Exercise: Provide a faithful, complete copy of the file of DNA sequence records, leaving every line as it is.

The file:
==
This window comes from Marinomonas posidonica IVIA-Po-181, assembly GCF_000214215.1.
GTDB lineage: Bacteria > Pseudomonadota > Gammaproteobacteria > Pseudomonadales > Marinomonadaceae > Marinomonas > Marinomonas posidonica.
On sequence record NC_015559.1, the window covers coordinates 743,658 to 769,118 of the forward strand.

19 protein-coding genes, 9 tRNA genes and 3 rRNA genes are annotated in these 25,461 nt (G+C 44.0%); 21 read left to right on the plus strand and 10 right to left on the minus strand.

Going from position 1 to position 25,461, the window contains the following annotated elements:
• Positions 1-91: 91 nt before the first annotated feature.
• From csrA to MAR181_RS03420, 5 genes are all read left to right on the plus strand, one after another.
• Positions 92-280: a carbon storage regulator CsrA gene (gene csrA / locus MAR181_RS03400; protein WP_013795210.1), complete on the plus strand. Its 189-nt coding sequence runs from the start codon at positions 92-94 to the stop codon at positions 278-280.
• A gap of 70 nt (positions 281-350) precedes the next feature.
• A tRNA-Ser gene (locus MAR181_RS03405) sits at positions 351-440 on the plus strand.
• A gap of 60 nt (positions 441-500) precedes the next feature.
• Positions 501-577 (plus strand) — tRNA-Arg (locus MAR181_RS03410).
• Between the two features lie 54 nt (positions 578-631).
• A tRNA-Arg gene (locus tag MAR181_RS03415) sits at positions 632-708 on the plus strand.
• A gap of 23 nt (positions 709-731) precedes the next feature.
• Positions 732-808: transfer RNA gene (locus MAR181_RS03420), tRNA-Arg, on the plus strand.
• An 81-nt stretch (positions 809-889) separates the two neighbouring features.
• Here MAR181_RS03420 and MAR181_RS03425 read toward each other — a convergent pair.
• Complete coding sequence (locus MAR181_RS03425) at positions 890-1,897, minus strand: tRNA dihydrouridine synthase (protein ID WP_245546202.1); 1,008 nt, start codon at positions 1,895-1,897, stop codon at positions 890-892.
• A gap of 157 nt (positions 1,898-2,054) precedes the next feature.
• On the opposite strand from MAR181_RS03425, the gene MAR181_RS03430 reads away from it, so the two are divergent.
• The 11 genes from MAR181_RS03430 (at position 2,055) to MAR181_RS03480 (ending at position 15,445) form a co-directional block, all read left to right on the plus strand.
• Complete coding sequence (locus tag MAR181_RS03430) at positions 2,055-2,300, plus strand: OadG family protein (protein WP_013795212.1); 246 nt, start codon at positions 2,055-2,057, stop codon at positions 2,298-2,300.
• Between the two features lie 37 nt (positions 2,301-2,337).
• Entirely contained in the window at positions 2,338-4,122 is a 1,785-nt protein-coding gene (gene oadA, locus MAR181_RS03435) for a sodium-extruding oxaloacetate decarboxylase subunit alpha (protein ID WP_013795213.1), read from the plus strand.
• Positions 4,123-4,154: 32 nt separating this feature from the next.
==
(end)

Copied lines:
This window comes from Marinomonas posidonica IVIA-Po-181, assembly GCF_000214215.1.
GTDB lineage: Bacteria > Pseudomonadota > Gammaproteobacteria > Pseudomonadales > Marinomonadaceae > Marinomonas > Marinomonas posidonica.
On sequence record NC_015559.1, the window covers coordinates 743,658 to 769,118 of the forward strand.

19 protein-coding genes, 9 tRNA genes and 3 rRNA genes are annotated in these 25,461 nt (G+C 44.0%); 21 read left to right on the plus strand and 10 right to left on the minus strand.

Going from position 1 to position 25,461, the window contains the following annotated elements:
• Positions 1-91: 91 nt before the first annotated feature.
• From csrA to MAR181_RS03420, 5 genes are all read left to right on the plus strand, one after another.
• Positions 92-280: a carbon storage regulator CsrA gene (gene csrA / locus MAR181_RS03400; protein WP_013795210.1), complete on the plus strand. Its 189-nt coding sequence runs from the start codon at positions 92-94 to the stop codon at positions 278-280.
• A gap of 70 nt (positions 281-350) precedes the next feature.
• A tRNA-Ser gene (locus MAR181_RS03405) sits at positions 351-440 on the plus strand.
• A gap of 60 nt (positions 441-500) precedes the next feature.
• Positions 501-577 (plus strand) — tRNA-Arg (locus MAR181_RS03410).
• Between the two features lie 54 nt (positions 578-631).
• A tRNA-Arg gene (locus tag MAR181_RS03415) sits at positions 632-708 on the plus strand.
• A gap of 23 nt (positions 709-731) precedes the next feature.
• Positions 732-808: transfer RNA gene (locus MAR181_RS03420), tRNA-Arg, on the plus strand.
• An 81-nt stretch (positions 809-889) separates the two neighbouring features.
• Here MAR181_RS03420 and MAR181_RS03425 read toward each other — a convergent pair.
• Complete coding sequence (locus MAR181_RS03425) at positions 890-1,897, minus strand: tRNA dihydrouridine synthase (protein ID WP_245546202.1); 1,008 nt, start codon at positions 1,895-1,897, stop codon at positions 890-892.
• A gap of 157 nt (positions 1,898-2,054) precedes the next feature.
• On the opposite strand from MAR181_RS03425, the gene MAR181_RS03430 reads away from it, so the two are divergent.
• The 11 genes from MAR181_RS03430 (at position 2,055) to MAR181_RS03480 (ending at position 15,445) form a co-directional block, all read left to right on the plus strand.
• Complete coding sequence (locus tag MAR181_RS03430) at positions 2,055-2,300, plus strand: OadG family protein (protein WP_013795212.1); 246 nt, start codon at positions 2,055-2,057, stop codon at positions 2,298-2,300.
• Between the two features lie 37 nt (positions 2,301-2,337).
• Entirely contained in the window at positions 2,338-4,122 is a 1,785-nt protein-coding gene (gene oadA, locus MAR181_RS03435) for a sodium-extruding oxaloacetate decarboxylase subunit alpha (protein ID WP_013795213.1), read from the plus strand.
• Positions 4,123-4,154: 32 nt separating this feature from the next.